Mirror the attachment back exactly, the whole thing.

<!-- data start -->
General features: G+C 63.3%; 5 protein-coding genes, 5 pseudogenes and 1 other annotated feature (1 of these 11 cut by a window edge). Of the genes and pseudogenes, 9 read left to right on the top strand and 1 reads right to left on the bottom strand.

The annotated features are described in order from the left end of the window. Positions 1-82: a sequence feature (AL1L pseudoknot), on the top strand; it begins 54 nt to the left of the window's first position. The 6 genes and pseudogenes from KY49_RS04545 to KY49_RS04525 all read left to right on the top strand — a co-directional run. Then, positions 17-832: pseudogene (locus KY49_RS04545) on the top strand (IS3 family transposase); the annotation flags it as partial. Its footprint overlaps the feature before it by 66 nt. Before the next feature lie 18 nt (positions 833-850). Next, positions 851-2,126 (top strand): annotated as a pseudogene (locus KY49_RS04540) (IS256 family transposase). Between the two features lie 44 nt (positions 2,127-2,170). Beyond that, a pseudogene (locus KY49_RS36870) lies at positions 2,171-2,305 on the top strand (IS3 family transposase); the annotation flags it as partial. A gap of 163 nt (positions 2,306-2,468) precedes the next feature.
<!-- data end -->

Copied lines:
General features: G+C 63.3%; 5 protein-coding genes, 5 pseudogenes and 1 other annotated feature (1 of these 11 cut by a window edge). Of the genes and pseudogenes, 9 read left to right on the top strand and 1 reads right to left on the bottom strand.

The annotated features are described in order from the left end of the window. Positions 1-82: a sequence feature (AL1L pseudoknot), on the top strand; it begins 54 nt to the left of the window's first position. The 6 genes and pseudogenes from KY49_RS04545 to KY49_RS04525 all read left to right on the top strand — a co-directional run. Then, positions 17-832: pseudogene (locus KY49_RS04545) on the top strand (IS3 family transposase); the annotation flags it as partial. Its footprint overlaps the feature before it by 66 nt. Before the next feature lie 18 nt (positions 833-850). Next, positions 851-2,126 (top strand): annotated as a pseudogene (locus KY49_RS04540) (IS256 family transposase). Between the two features lie 44 nt (positions 2,127-2,170). Beyond that, a pseudogene (locus KY49_RS36870) lies at positions 2,171-2,305 on the top strand (IS3 family transposase); the annotation flags it as partial. A gap of 163 nt (positions 2,306-2,468) precedes the next feature.